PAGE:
Roberto Tejada will lead today’s craft workshop the group of which I am a part (B). He assigned, in preparation for his session, selections from Michel de Certeau’s “The Practice of Everyday Life”. It was dynamic, intense, engaging, bewildering, delightful, problematic, inspiring. After reading a single page, I could apply all of those descriptors. After nearly 30 pages, the checks of application of terms would be in the hundreds. I was most intrigued by the concept of walking in relation to speech acts, the inventions that happen just by the act of walking and the patterns in which we engage or choose not to engage. We walk the same paths. In my case, once I have determined what I believe to be the most efficient walking route to an often traveled location, I rarely deviate. I find myself timing the journeys that I take to make the determination, eschewing any considerations for the beauty of the buildings or the people I might see along the way. Time and perception of safety are my primary considerations. Are there enough lights, if I will be walking at night? Is this path too isolated? Could others see me if I called for help? Would they be able to quickly respond? I never considered, as de Certeau does, the functions of objects along that path. Why is it that I walk only on the paved ground? What would happen if I decided that I would only travel by walking on taxis? This could happen in a condensed area like New York City. Surely, I would be arrested or stopped in some way as, while this action would represent a re-imagination of pathways and a removal of perceived obstacles, it would contest the agreed upon rules within the community/city.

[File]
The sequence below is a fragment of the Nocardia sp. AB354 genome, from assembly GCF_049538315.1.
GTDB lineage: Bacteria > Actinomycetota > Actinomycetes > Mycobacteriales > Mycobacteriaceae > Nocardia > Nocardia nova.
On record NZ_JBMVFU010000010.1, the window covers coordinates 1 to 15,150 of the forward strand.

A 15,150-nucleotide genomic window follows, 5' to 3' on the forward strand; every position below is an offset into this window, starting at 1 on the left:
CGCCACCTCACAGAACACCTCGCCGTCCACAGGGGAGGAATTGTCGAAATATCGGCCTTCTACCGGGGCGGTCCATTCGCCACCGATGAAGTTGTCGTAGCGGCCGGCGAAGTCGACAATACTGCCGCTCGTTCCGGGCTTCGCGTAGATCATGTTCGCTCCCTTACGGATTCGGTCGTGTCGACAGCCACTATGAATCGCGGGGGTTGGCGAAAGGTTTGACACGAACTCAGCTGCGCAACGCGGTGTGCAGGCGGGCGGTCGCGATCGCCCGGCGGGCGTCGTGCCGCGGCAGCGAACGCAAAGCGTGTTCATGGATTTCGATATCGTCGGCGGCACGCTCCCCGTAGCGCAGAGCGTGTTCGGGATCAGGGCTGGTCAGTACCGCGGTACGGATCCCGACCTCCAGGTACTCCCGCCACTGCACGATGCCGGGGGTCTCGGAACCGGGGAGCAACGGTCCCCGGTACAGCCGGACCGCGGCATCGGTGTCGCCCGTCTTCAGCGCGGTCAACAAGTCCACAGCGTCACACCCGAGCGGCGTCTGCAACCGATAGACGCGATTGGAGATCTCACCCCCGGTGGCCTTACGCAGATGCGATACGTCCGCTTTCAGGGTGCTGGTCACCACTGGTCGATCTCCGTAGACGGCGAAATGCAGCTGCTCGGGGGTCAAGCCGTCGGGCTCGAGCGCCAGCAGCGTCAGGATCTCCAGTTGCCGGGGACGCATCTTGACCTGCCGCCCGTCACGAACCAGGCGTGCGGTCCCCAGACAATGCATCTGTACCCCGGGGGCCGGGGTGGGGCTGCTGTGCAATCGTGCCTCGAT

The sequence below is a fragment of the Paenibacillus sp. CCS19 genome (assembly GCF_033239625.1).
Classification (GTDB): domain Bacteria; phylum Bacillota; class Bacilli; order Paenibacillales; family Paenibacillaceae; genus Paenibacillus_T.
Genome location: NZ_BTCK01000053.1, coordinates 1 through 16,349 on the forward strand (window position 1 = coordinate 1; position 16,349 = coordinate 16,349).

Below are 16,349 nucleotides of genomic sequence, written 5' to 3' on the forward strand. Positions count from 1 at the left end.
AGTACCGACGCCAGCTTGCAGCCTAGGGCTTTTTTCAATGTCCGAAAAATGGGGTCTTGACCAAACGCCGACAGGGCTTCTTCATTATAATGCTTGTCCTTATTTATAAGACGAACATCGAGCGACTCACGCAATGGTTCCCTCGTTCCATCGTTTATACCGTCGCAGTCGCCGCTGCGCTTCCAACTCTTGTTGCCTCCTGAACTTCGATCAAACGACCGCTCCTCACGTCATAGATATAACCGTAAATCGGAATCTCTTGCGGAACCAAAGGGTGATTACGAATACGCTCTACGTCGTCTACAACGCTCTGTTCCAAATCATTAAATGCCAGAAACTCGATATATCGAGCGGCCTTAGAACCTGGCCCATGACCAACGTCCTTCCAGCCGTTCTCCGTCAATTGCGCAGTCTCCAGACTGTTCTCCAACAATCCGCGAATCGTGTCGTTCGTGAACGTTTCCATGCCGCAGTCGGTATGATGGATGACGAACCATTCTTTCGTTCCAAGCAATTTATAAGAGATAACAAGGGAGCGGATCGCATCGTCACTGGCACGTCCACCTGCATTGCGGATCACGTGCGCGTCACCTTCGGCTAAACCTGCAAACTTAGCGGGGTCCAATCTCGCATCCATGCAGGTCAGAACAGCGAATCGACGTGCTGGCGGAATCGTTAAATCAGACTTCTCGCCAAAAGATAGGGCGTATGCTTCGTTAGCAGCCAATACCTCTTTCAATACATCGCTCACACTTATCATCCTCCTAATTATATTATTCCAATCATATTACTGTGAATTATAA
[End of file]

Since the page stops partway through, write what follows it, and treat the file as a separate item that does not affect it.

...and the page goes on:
How can one re-imagine objects previously considered as obstacles? Honestly, I find it difficult. Can a person be used as a stairway? A taxi as a brick? A subway car as a resting place? These are things that have been done before, and generally not received well. And if walking can be related to the speech act, what does this mean for the reception of change?
I want to read this text again and again.